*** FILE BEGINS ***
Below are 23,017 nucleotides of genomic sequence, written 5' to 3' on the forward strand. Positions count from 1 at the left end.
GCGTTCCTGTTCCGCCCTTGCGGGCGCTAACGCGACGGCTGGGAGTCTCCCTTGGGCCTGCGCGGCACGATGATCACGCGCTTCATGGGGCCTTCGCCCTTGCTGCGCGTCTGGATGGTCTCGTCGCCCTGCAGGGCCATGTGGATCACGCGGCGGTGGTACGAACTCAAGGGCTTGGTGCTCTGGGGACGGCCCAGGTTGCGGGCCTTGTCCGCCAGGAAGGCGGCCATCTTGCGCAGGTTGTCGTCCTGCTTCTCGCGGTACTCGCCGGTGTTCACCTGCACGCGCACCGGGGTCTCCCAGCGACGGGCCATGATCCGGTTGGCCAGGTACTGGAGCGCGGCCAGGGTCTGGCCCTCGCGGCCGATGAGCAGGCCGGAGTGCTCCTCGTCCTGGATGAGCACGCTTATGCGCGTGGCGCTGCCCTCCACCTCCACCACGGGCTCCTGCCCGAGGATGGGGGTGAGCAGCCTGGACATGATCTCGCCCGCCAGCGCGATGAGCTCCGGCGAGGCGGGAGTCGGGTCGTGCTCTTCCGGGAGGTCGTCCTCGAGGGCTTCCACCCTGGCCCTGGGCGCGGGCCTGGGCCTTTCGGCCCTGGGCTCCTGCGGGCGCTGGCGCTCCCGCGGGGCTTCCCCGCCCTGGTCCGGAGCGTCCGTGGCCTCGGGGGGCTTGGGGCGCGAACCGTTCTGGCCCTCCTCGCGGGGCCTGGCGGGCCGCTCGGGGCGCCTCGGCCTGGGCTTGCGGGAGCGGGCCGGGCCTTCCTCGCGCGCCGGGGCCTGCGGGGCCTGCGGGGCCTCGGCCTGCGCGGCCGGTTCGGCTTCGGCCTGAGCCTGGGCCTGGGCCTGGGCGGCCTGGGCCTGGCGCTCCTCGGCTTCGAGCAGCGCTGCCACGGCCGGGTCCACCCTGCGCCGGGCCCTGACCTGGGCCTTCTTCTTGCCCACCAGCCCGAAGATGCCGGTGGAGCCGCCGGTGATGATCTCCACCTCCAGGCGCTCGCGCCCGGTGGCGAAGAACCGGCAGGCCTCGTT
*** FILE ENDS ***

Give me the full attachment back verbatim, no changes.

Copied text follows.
Below are 23,017 nucleotides of genomic sequence, written 5' to 3' on the forward strand. Positions count from 1 at the left end.
GCGTTCCTGTTCCGCCCTTGCGGGCGCTAACGCGACGGCTGGGAGTCTCCCTTGGGCCTGCGCGGCACGATGATCACGCGCTTCATGGGGCCTTCGCCCTTGCTGCGCGTCTGGATGGTCTCGTCGCCCTGCAGGGCCATGTGGATCACGCGGCGGTGGTACGAACTCAAGGGCTTGGTGCTCTGGGGACGGCCCAGGTTGCGGGCCTTGTCCGCCAGGAAGGCGGCCATCTTGCGCAGGTTGTCGTCCTGCTTCTCGCGGTACTCGCCGGTGTTCACCTGCACGCGCACCGGGGTCTCCCAGCGACGGGCCATGATCCGGTTGGCCAGGTACTGGAGCGCGGCCAGGGTCTGGCCCTCGCGGCCGATGAGCAGGCCGGAGTGCTCCTCGTCCTGGATGAGCACGCTTATGCGCGTGGCGCTGCCCTCCACCTCCACCACGGGCTCCTGCCCGAGGATGGGGGTGAGCAGCCTGGACATGATCTCGCCCGCCAGCGCGATGAGCTCCGGCGAGGCGGGAGTCGGGTCGTGCTCTTCCGGGAGGTCGTCCTCGAGGGCTTCCACCCTGGCCCTGGGCGCGGGCCTGGGCCTTTCGGCCCTGGGCTCCTGCGGGCGCTGGCGCTCCCGCGGGGCTTCCCCGCCCTGGTCCGGAGCGTCCGTGGCCTCGGGGGGCTTGGGGCGCGAACCGTTCTGGCCCTCCTCGCGGGGCCTGGCGGGCCGCTCGGGGCGCCTCGGCCTGGGCTTGCGGGAGCGGGCCGGGCCTTCCTCGCGCGCCGGGGCCTGCGGGGCCTGCGGGGCCTCGGCCTGCGCGGCCGGTTCGGCTTCGGCCTGAGCCTGGGCCTGGGCCTGGGCGGCCTGGGCCTGGCGCTCCTCGGCTTCGAGCAGCGCTGCCACGGCCGGGTCCACCCTGCGCCGGGCCCTGACCTGGGCCTTCTTCTTGCCCACCAGCCCGAAGATGCCGGTGGAGCCGCCGGTGATGATCTCCACCTCCAGGCGCTCGCGCCCGGTGGCGAAGAACCGGCAGGCCTCGTT